This is more of a book recommendation than a book review, as I’m very taken with this short story collection :).
The stories in What Is Not Yours Is Not Yours are bound together by themes, motifs, and characters that seem to slip through your fingers at the end of a story, only to resurface, teasingly, in the next. Each story ends before you have entirely understood it, and haunts you for at least another three. The most prominent motif are the keys that surface all throughout the book. They unlock majestic libraries, forbidden gardens, and prisons, but are also metaphorical and give us clues about the fates of at least two pairs of lovers. We are led through a world with marshlands where the drowned dead live, a school for puppeteers, and a house where all the clocks have stopped before reaching the final story “if a book is locked there is probably a good reason for that, don’t you think” .
This book, that I picked up for its lovely open spine and suddenly found myself having read the first fifteen pages of, left me spellbound long after I finished reading it. I was torn between immediately reading it again and taking a break to process everything I just read. Oyeyemi’s writing is elegant, exquisite, and playfully ambitious. She cleverly manipulates the information that is given to the reader, and takes you closer to and further away from the action without losing control. Though I, of course, liked some stories better than others, none of them bored me, and the lesser ones mainly left me wondering what I’d missed.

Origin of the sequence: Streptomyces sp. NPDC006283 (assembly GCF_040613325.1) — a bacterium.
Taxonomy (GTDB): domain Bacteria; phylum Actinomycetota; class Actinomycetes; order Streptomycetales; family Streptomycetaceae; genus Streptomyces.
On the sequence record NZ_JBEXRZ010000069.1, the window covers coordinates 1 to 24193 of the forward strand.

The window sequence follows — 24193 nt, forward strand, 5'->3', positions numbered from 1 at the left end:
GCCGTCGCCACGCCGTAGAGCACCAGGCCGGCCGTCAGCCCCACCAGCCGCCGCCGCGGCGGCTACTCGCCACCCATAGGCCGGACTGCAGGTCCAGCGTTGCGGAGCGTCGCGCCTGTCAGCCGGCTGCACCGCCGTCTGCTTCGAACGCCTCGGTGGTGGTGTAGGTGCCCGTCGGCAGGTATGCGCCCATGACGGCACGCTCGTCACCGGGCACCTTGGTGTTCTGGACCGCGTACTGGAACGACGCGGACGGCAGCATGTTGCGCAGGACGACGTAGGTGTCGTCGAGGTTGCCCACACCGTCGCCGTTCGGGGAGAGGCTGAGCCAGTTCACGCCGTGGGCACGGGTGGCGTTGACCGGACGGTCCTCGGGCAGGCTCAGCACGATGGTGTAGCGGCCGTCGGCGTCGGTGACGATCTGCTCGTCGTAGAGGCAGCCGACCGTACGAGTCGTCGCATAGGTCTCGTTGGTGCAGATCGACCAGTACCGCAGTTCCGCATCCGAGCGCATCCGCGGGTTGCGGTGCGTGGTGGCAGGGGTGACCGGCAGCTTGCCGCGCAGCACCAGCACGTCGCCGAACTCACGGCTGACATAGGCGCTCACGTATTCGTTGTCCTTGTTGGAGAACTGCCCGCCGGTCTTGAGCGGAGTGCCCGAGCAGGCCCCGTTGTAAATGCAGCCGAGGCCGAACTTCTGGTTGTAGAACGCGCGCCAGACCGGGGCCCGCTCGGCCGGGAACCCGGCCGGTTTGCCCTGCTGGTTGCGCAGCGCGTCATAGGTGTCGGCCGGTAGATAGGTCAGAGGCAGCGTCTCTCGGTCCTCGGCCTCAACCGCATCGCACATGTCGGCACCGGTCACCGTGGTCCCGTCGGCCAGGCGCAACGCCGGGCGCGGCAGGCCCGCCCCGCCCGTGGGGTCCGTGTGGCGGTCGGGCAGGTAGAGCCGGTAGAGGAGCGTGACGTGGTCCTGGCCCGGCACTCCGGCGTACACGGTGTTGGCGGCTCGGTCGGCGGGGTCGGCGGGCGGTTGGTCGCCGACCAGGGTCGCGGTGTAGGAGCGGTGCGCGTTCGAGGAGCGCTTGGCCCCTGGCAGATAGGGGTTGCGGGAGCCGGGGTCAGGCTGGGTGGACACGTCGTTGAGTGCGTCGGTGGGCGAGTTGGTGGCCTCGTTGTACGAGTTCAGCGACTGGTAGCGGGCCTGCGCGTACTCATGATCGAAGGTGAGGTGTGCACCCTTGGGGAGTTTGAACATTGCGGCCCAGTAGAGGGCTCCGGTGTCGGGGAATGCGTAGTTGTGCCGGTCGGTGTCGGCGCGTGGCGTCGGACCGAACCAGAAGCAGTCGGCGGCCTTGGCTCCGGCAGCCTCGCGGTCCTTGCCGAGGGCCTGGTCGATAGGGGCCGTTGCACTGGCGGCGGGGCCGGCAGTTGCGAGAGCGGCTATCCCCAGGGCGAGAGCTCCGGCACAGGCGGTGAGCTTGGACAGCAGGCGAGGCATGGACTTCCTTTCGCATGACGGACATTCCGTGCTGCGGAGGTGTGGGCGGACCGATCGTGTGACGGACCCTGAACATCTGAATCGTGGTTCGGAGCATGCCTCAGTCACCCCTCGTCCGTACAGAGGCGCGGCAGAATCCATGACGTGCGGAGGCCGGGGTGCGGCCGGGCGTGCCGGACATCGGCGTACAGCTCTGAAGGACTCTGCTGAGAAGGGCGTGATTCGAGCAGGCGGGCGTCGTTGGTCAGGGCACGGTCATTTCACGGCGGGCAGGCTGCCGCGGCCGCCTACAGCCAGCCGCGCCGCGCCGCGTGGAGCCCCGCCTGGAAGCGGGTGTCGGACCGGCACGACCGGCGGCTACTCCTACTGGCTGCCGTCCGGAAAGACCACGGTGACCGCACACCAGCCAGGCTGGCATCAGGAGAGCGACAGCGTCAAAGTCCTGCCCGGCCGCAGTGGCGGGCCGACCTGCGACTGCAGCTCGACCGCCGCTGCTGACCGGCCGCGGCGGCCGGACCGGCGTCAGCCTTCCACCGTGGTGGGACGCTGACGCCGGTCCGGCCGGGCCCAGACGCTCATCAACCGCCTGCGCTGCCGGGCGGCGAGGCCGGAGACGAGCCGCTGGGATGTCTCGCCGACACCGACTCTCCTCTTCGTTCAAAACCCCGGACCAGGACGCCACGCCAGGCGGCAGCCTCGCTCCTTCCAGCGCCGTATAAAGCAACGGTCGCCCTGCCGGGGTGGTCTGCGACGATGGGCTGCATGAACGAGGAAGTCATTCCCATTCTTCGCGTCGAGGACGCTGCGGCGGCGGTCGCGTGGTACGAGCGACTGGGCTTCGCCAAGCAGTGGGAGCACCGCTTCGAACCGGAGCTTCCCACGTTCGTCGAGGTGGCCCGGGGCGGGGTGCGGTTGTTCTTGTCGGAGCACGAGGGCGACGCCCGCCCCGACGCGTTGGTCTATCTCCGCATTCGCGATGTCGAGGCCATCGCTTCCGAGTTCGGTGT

Many of the characters form homosexual relationships, but instead of being part of the plot, as often happens in many lesser works, these are simply presented as relationships, which I really appreciated. The characters are of different ages and time periods, but are all flawed and authentic in such a way that they balance the mysticism in the book very nicely. These elements of the story, together with its striking style, made me feel that Oyeyemi carefully considered and polished each of her stories, making What Is Not Yours Is Not Yours a very impressive book.